The man vilified as Jill Dando’s killer until his conviction was quashed launched a test case for compensation today.
Barry George, 52, who spent eight years in prison after being wrongly convicted of the murder of the TV presenter, is seeking a High Court ruling that could open the way for him to claim an award of up to £500,000.
His case is one of five assembled for senior judges to decide who is now entitled to payments in “miscarriages of justice” cases following a landmark decision by the Supreme Court in May 2011 which ruled that merely quashing a conviction could not be a trigger for compensation.
At the beginning of the three-day hearing, Ian Glen QC, appearing for Mr George, said the decision to deny compensation was “defective and contrary to natural justice” and a breach of the right to a fair trial under Article 6 of the European Convention on Human Rights.
Miss Dando, 37, was shot dead outside her home in Fulham in April 1999 and two years later Mr George was convicted. The significance of evidence relating to a “firearms discharge” particle found in a pocket of one of his coats was called into question following a review and the conviction was quashed by the Court of Appeal in 2007. After the former BBC messenger was found not guilty during a retrial in 2008, the Crown Prosecution Service said he “had the right to be regarded as innocent”.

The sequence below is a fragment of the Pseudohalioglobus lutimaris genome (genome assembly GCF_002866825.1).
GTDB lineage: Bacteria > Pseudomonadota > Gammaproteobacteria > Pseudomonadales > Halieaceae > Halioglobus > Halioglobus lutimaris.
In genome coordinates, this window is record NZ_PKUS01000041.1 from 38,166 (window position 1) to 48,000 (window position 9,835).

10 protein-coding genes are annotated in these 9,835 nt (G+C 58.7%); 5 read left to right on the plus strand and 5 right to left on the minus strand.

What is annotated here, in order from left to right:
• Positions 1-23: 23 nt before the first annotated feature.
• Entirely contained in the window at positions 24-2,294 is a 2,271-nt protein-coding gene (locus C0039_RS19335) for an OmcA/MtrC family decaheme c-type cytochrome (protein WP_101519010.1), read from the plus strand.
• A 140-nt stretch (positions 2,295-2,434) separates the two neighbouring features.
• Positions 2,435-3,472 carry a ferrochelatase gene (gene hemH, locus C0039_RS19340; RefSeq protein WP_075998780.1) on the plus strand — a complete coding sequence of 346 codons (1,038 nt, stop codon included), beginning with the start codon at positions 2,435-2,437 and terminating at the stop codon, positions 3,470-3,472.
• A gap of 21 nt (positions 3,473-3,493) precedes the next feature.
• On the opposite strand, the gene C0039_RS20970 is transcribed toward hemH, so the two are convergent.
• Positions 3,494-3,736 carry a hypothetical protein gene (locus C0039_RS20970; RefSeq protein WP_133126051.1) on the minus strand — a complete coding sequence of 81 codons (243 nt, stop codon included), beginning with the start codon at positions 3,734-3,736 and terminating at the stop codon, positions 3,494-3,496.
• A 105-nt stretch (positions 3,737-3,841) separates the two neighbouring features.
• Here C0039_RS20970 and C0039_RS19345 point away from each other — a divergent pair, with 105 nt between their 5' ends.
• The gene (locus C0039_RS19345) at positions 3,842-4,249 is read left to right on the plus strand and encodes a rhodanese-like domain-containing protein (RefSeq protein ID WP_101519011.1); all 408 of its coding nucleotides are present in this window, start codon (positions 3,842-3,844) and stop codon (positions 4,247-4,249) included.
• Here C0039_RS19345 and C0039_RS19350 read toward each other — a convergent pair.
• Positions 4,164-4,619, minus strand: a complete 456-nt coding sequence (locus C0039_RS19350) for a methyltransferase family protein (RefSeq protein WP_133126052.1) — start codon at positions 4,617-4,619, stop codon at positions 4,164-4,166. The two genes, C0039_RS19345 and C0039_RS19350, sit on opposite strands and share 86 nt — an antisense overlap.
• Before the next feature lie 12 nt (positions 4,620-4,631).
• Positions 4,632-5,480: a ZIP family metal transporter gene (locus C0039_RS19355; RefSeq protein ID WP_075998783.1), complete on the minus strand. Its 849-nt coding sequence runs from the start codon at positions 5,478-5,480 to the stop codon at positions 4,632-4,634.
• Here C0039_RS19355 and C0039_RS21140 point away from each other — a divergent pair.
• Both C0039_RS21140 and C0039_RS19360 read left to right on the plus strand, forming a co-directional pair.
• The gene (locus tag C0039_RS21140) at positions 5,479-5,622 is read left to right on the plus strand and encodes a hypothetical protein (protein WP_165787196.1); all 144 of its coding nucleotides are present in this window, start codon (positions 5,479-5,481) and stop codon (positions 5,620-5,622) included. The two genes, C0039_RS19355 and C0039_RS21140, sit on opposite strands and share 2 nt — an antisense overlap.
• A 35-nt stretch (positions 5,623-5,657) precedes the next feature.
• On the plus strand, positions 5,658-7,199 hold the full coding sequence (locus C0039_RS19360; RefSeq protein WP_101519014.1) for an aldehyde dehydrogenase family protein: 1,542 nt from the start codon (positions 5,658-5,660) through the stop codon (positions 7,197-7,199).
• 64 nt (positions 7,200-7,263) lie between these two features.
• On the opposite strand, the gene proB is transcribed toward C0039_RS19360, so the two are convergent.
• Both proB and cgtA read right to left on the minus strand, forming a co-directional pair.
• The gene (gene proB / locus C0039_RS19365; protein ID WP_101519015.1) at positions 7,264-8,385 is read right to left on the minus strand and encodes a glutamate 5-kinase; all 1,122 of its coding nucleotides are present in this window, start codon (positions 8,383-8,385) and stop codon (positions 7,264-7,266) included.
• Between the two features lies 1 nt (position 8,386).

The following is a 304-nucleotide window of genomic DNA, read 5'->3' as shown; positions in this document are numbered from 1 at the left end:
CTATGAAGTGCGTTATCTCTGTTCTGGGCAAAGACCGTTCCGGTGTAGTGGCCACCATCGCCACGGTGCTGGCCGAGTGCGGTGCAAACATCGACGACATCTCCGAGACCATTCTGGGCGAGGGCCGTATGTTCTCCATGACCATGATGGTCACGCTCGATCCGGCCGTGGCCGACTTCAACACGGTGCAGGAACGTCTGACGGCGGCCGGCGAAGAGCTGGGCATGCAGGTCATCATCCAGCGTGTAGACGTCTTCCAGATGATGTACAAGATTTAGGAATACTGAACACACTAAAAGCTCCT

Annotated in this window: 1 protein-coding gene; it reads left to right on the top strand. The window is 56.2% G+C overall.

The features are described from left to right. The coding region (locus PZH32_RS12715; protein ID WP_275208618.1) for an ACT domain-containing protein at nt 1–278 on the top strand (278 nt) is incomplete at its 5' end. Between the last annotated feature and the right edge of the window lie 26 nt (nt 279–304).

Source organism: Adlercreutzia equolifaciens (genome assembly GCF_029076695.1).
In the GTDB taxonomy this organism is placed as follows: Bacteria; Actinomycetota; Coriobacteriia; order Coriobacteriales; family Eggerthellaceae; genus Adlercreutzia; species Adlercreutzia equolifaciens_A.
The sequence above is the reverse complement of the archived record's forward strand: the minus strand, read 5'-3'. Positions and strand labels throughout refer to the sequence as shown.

But yesterday Mr Glen told the court that since the Supreme Court decision his client’s case for compensation had been reconsidered and rejected, adding: “a functionary working for the Ministry of Justice has decided that Barry George is not innocent enough of murder to be compensated”.